Being the outlier which has points per place would be like being the one golf tournament of the year that rewards a higher score; you end up spending so much time explaining it that it detracts from other things. 

Appeals Process Needs to be More Consistent

The inconsistency competition to competition on this is mind blowing to me. Everything from no appeals at some, to searching the stands for alternative camera angles at others. Neither of those are what I am advocating for here.

I’m not the person to write the rules on this one, though I do have a really good idea of what works well and what doesn’t. But a best practice on this to share with competitions is badly needed. 

Awards Ceremonies

We need to change these. I really have nothing positive to say about how this is currently done at competitions. Every group of people you can think of who is involved with award ceremonies in any way agrees that the current norm for this is pretty bad.

If you have the right systems built for both scoring and appeals there is no reason that the final event for a division can’t end, and the awards ceremony for that division can happen within no more than five minutes of it ending with the athletes on the floor and their fans in the stands to celebrate with them. 

Squat Lower, Please

Across the board on my travels it is quite frankly appalling how many people who have been in a CrossFit gym, and.or competing at CrossFit competitions, do not squat below, or in many cases even to, parallel. 

We sit so much. Going below parallel and extending the hip fully when standing should be a major emphasis for everyone who knows what CrossFit is. Doing that on every repetition of every movement will pay off more over a lifetime than almost anything else.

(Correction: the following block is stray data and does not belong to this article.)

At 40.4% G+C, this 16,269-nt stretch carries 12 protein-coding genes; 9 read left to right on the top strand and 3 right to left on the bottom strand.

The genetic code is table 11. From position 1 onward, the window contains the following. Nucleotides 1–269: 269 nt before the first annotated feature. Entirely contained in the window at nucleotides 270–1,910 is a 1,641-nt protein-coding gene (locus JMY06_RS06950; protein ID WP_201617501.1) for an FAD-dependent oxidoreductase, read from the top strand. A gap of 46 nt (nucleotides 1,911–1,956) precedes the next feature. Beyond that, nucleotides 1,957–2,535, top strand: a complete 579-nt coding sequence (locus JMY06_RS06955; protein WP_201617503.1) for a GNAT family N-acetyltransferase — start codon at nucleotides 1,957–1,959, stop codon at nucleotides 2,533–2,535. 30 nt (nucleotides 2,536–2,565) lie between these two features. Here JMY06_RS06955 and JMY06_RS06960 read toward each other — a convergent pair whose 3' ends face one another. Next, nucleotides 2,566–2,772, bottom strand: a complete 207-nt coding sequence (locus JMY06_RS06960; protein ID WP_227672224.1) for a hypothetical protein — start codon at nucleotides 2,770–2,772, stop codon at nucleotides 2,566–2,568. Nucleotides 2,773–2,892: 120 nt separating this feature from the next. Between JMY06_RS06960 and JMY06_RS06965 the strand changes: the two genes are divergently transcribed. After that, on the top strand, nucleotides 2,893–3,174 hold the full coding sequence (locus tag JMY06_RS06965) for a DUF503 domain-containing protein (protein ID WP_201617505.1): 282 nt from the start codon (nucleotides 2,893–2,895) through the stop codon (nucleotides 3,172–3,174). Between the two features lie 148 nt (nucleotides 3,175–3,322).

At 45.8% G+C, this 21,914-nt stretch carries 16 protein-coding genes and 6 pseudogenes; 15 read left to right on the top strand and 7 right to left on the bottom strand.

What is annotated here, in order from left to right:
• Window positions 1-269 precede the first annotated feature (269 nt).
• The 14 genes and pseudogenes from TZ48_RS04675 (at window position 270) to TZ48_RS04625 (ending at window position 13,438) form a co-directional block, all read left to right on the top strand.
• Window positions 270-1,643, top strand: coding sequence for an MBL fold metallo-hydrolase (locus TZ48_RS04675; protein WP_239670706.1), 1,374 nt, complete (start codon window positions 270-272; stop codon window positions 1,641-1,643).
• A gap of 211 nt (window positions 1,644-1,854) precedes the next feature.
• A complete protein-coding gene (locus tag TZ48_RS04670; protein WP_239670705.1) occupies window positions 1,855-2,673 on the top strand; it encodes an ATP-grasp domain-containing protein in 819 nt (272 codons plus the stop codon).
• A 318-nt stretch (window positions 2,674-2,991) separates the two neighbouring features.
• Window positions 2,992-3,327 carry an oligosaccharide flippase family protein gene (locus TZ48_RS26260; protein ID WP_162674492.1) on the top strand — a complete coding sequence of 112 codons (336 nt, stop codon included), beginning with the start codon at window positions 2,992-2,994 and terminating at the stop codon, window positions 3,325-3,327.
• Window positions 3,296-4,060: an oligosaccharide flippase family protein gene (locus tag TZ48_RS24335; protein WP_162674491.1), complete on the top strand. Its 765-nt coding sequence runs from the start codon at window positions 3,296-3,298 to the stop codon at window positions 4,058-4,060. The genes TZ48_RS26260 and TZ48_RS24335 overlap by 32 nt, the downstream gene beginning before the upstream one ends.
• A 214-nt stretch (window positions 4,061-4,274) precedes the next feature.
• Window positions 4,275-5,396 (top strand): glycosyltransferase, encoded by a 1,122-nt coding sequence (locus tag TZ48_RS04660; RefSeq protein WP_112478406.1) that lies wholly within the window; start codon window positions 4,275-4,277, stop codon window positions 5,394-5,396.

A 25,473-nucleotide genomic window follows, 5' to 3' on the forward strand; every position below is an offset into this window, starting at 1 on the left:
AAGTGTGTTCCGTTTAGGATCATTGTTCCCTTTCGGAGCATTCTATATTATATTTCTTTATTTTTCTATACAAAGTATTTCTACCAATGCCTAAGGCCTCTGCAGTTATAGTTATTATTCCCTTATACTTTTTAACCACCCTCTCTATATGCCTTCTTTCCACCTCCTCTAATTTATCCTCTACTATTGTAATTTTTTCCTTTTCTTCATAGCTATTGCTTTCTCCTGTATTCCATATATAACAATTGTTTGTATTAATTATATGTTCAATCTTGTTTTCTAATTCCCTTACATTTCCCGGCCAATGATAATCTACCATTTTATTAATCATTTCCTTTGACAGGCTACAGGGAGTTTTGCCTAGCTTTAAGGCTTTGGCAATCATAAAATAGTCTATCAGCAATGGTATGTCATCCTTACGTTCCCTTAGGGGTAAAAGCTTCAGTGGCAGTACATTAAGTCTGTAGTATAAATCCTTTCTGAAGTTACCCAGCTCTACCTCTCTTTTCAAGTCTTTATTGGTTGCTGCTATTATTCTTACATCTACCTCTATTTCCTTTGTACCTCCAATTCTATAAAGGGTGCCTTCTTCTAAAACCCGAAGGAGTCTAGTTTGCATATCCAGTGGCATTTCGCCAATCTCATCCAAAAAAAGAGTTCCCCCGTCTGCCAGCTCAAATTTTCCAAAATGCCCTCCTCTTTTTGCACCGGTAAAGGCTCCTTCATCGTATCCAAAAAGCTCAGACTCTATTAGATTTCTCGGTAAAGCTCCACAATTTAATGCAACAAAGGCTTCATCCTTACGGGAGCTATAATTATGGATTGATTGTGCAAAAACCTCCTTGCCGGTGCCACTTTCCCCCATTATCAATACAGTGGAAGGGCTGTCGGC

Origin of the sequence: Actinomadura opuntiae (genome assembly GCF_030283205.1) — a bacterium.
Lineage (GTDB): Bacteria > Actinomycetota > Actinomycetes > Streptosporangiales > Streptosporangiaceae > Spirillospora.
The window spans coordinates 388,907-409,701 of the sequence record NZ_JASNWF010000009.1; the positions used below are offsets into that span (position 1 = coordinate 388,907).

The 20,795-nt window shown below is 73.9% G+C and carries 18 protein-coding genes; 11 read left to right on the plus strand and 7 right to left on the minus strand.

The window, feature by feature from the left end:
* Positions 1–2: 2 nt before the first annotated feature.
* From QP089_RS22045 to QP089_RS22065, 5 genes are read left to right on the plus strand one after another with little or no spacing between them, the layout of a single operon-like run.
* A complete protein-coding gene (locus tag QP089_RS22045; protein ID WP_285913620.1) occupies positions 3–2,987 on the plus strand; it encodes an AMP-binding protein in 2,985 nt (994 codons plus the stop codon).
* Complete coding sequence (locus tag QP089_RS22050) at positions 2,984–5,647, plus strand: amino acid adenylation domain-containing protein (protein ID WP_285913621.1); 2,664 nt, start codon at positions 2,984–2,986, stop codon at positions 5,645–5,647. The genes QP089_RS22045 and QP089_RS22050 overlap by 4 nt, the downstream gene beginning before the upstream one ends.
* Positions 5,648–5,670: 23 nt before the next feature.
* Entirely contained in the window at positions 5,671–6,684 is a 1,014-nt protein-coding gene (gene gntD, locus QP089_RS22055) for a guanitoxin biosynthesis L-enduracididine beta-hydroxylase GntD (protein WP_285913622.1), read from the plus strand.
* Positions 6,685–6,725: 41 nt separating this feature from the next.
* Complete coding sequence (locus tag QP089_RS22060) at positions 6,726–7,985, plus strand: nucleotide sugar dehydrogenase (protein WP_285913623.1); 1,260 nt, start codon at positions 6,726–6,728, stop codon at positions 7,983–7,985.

On the competition front, I cannot believe the number of semi-well known athletes or better who are not squatting below parallel in competition and getting away with it. Athletes you should do better without a doubt. And local judges need more confidence to call these reps. 

Parts of the community pride themselves on holding the standard… but too many others are failing to do so. 

Seven Suggestions 

Those are the seven things that stood out most to me in terms of being low hanging fruit as ways many competitions can benefit from knowing about over the last six months on the road. 

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Brian Friend

Brian stumbled upon CrossFit in the Fall of 2013. He has been a writer, data analyst, content creator, commentator, and broadcast coordinator. He's worked at a majority of the largest CrossFit competitions over the last three seasons, is a regular guest on the Sevan Podcast, and has been amongst the leading sports analysts in the sport in recent years. He has a passion for advancing the sport of CrossFit, and spreading the CrossFit methodology, by living it out in both his personal and professional life.


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One Comment:

  • cj

    February 15, 2024 / at 7:45 pm

    Great points. In addtion to having the awards ceremonies take place in a timely manner, it would be incredibly helpful if events/broadcasts committed to posting /reviewing the results of each event within a couple minutes of event completion. It’s ridiculous to show multiple heats of an event and then just sign-off (potentially for hours) with no actual results. Even if the scores are tentative they should be reviewed and presented to the audience (live or broadcast) at the conclusion of each event. It’s bananas how often that doesn’t happen. The results matter.